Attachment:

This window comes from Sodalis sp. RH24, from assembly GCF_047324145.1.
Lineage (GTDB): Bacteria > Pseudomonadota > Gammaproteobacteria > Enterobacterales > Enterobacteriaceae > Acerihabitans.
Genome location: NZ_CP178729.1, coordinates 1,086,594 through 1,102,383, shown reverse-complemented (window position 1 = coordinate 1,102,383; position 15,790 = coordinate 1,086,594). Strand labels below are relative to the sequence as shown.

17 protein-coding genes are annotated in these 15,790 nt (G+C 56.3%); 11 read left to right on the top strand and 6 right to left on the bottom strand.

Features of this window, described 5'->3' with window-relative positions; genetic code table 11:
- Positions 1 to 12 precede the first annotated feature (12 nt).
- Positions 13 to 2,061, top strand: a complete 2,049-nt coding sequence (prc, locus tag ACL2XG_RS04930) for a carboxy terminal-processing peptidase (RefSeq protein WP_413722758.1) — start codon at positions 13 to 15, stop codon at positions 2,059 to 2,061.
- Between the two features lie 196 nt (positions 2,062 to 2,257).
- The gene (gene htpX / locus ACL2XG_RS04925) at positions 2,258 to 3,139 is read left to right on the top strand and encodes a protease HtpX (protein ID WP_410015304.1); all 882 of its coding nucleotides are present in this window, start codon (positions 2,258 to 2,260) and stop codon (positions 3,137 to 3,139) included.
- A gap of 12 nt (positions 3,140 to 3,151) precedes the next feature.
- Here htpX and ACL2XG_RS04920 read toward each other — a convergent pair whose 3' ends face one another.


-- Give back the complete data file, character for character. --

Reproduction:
This window comes from Sodalis sp. RH24, from assembly GCF_047324145.1.
Lineage (GTDB): Bacteria > Pseudomonadota > Gammaproteobacteria > Enterobacterales > Enterobacteriaceae > Acerihabitans.
Genome location: NZ_CP178729.1, coordinates 1,086,594 through 1,102,383, shown reverse-complemented (window position 1 = coordinate 1,102,383; position 15,790 = coordinate 1,086,594). Strand labels below are relative to the sequence as shown.

17 protein-coding genes are annotated in these 15,790 nt (G+C 56.3%); 11 read left to right on the top strand and 6 right to left on the bottom strand.

Features of this window, described 5'->3' with window-relative positions; genetic code table 11:
- Positions 1 to 12 precede the first annotated feature (12 nt).
- Positions 13 to 2,061, top strand: a complete 2,049-nt coding sequence (prc, locus tag ACL2XG_RS04930) for a carboxy terminal-processing peptidase (RefSeq protein WP_413722758.1) — start codon at positions 13 to 15, stop codon at positions 2,059 to 2,061.
- Between the two features lie 196 nt (positions 2,062 to 2,257).
- The gene (gene htpX / locus ACL2XG_RS04925) at positions 2,258 to 3,139 is read left to right on the top strand and encodes a protease HtpX (protein ID WP_410015304.1); all 882 of its coding nucleotides are present in this window, start codon (positions 2,258 to 2,260) and stop codon (positions 3,137 to 3,139) included.
- A gap of 12 nt (positions 3,140 to 3,151) precedes the next feature.
- Here htpX and ACL2XG_RS04920 read toward each other — a convergent pair whose 3' ends face one another.